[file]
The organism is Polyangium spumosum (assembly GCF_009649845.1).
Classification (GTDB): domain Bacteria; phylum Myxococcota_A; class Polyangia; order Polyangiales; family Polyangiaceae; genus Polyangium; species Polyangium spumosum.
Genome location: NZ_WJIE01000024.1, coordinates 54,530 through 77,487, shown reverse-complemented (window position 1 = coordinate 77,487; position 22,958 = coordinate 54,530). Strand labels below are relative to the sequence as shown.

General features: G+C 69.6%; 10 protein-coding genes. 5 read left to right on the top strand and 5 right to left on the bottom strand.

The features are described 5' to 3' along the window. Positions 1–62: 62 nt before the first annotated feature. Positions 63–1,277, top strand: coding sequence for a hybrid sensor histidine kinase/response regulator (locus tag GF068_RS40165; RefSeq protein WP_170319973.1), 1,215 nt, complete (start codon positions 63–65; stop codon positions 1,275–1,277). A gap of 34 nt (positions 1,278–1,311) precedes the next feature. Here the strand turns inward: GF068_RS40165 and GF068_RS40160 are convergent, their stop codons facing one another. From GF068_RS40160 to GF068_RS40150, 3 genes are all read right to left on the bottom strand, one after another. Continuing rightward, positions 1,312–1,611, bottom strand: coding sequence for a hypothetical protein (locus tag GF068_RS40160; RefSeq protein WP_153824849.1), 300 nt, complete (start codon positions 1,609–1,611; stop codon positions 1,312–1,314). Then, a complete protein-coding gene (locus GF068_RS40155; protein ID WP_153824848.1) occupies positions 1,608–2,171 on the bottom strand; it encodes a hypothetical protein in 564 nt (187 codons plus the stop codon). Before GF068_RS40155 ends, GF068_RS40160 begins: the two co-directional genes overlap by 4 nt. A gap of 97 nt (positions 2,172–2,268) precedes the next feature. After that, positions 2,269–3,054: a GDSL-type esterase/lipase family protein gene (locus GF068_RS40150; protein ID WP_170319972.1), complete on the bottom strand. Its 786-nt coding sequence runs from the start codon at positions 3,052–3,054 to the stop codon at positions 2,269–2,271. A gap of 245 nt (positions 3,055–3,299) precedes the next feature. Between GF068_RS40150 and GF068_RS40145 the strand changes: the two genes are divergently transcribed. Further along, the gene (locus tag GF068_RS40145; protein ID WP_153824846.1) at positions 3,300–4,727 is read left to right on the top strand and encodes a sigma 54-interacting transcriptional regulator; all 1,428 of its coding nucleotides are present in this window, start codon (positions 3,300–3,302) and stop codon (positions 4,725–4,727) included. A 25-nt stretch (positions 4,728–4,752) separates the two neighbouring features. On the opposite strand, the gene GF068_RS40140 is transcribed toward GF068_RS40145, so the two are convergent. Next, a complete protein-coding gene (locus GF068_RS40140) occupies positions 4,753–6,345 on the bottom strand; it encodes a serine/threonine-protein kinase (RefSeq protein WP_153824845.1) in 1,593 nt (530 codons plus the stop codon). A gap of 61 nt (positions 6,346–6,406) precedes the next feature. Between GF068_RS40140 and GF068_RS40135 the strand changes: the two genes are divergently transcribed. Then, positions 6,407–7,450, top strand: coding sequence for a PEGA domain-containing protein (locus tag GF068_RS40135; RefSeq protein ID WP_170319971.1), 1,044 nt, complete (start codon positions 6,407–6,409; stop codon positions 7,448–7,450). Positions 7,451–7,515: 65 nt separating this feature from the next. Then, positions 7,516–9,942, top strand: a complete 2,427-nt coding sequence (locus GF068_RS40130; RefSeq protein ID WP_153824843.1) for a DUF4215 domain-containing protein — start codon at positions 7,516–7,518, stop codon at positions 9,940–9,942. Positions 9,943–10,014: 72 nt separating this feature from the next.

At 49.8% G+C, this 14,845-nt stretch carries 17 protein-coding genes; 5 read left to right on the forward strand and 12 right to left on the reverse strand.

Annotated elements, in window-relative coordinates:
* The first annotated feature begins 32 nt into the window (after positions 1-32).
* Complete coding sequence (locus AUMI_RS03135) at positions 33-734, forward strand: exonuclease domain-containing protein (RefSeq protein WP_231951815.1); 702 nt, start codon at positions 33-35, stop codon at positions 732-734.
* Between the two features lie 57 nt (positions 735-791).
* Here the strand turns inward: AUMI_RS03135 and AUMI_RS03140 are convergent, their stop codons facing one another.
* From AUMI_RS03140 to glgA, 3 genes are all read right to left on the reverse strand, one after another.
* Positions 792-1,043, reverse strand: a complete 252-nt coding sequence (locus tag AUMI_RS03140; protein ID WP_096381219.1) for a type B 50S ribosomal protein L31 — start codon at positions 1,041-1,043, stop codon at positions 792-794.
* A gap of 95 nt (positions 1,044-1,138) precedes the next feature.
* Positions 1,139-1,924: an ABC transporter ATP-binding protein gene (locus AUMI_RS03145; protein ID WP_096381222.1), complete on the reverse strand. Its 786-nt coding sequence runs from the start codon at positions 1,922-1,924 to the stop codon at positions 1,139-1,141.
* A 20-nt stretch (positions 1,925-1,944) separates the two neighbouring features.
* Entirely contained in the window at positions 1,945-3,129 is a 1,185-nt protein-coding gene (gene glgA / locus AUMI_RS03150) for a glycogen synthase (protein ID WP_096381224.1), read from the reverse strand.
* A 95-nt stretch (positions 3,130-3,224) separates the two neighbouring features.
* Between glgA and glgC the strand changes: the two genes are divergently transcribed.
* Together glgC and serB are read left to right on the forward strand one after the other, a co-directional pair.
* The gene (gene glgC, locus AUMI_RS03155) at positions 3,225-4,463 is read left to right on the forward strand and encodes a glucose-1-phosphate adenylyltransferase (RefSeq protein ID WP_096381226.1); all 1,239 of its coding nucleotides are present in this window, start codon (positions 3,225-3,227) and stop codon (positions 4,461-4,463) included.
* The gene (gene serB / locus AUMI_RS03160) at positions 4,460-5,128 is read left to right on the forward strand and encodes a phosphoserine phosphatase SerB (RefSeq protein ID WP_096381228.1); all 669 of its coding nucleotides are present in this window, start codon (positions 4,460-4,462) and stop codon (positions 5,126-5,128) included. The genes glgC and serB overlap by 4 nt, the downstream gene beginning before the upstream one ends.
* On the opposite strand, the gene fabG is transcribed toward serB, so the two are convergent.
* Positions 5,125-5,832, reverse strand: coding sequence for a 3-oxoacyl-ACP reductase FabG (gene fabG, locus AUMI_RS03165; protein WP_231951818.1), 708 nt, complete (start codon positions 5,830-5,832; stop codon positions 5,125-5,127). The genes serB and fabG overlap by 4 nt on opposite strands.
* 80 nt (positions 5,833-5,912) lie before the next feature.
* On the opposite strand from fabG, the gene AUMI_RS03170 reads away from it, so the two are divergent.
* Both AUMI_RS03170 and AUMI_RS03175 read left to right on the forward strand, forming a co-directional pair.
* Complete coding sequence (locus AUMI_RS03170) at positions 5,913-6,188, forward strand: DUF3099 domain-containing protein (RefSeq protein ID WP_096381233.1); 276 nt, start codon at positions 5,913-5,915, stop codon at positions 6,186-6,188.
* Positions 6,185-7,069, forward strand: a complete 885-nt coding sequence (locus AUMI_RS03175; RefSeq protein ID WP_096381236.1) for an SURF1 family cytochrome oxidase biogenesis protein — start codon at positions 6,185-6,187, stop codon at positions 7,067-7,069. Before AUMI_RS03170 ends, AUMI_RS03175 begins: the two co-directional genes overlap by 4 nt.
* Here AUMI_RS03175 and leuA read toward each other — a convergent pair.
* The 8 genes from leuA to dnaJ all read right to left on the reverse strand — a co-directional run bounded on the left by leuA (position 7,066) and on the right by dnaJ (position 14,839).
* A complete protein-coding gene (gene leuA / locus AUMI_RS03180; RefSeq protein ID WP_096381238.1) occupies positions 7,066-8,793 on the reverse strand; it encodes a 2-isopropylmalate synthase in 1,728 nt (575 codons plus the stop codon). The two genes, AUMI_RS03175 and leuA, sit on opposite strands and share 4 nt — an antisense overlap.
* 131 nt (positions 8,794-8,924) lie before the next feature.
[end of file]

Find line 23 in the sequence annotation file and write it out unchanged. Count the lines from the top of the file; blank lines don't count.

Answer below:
* On the opposite strand, the gene fabG is transcribed toward serB, so the two are convergent.